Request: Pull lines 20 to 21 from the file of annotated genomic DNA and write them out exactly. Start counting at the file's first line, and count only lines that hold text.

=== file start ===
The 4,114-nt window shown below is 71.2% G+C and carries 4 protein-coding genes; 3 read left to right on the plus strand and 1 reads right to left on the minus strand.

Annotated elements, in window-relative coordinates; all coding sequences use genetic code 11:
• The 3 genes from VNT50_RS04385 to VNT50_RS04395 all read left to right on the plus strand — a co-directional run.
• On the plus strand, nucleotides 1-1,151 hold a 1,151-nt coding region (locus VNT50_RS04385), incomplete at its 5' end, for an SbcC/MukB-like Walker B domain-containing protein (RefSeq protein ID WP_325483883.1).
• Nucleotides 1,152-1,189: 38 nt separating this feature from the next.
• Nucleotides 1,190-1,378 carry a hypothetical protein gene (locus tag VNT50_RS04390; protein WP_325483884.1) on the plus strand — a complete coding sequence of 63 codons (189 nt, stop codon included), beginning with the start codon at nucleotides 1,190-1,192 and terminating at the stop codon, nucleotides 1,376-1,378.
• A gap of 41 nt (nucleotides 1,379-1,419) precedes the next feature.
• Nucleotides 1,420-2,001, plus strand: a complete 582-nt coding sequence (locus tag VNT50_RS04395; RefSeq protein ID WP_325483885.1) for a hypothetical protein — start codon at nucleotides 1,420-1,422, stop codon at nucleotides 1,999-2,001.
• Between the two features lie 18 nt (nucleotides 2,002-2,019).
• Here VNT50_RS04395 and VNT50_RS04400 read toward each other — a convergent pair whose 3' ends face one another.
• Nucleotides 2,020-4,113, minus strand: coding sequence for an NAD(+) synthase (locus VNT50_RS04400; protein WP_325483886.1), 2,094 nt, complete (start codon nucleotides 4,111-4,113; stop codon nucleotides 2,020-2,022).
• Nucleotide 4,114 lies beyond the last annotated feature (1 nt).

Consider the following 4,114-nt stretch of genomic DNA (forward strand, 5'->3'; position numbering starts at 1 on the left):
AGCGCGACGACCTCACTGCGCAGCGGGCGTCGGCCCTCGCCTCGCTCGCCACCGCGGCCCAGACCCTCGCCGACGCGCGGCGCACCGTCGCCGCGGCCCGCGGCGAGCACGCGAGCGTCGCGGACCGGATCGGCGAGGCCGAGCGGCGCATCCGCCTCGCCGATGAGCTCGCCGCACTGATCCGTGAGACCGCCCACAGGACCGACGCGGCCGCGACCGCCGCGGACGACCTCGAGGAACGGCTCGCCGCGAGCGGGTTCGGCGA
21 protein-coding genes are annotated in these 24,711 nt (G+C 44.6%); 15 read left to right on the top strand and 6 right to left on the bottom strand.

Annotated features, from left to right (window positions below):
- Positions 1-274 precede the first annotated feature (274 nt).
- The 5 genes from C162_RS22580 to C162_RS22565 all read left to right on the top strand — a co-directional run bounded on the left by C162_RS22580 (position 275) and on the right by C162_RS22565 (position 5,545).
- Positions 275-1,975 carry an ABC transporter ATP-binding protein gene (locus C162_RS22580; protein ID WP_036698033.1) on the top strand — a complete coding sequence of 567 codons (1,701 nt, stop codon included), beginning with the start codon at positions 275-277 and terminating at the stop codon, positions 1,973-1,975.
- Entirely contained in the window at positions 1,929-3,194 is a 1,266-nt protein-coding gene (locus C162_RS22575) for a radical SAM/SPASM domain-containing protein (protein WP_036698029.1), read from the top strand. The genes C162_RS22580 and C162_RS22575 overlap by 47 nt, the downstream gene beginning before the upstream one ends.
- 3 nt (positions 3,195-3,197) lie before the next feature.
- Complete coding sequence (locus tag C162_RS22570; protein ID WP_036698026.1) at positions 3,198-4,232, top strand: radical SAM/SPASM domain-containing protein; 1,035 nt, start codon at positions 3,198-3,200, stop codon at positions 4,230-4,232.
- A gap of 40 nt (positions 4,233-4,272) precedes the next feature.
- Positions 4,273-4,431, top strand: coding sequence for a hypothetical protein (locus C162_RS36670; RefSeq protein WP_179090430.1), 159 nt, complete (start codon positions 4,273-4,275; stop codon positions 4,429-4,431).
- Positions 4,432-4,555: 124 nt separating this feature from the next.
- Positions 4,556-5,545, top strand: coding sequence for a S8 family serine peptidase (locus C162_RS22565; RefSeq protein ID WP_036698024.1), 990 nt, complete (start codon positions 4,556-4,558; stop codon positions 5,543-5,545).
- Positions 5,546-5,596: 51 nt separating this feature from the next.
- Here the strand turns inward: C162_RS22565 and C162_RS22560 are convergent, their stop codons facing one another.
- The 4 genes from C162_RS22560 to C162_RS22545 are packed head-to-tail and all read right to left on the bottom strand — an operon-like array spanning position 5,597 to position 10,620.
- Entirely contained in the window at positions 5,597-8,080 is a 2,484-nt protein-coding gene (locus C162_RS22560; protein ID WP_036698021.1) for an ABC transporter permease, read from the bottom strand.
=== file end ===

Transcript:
- Entirely contained in the window at positions 1,929-3,194 is a 1,266-nt protein-coding gene (locus C162_RS22575) for a radical SAM/SPASM domain-containing protein (protein WP_036698029.1), read from the top strand. The genes C162_RS22580 and C162_RS22575 overlap by 47 nt, the downstream gene beginning before the upstream one ends.
- 3 nt (positions 3,195-3,197) lie before the next feature.